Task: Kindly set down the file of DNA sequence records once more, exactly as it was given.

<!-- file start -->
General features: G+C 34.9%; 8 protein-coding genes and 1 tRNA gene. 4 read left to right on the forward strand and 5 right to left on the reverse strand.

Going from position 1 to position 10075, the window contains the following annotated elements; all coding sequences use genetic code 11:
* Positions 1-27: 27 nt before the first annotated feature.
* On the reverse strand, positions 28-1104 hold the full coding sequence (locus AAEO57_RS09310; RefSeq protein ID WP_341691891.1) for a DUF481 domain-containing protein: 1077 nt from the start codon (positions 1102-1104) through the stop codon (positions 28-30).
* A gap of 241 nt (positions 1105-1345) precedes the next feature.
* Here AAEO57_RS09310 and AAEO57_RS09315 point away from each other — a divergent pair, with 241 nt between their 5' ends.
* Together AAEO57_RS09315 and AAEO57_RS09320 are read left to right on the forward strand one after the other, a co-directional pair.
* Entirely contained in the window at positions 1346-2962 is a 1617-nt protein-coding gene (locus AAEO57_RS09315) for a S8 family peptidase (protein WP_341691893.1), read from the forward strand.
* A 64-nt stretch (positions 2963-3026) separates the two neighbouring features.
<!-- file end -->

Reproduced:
General features: G+C 34.9%; 8 protein-coding genes and 1 tRNA gene. 4 read left to right on the forward strand and 5 right to left on the reverse strand.

Going from position 1 to position 10075, the window contains the following annotated elements; all coding sequences use genetic code 11:
* Positions 1-27: 27 nt before the first annotated feature.
* On the reverse strand, positions 28-1104 hold the full coding sequence (locus AAEO57_RS09310; RefSeq protein ID WP_341691891.1) for a DUF481 domain-containing protein: 1077 nt from the start codon (positions 1102-1104) through the stop codon (positions 28-30).
* A gap of 241 nt (positions 1105-1345) precedes the next feature.
* Here AAEO57_RS09310 and AAEO57_RS09315 point away from each other — a divergent pair, with 241 nt between their 5' ends.
* Together AAEO57_RS09315 and AAEO57_RS09320 are read left to right on the forward strand one after the other, a co-directional pair.
* Entirely contained in the window at positions 1346-2962 is a 1617-nt protein-coding gene (locus AAEO57_RS09315) for a S8 family peptidase (protein WP_341691893.1), read from the forward strand.
* A 64-nt stretch (positions 2963-3026) separates the two neighbouring features.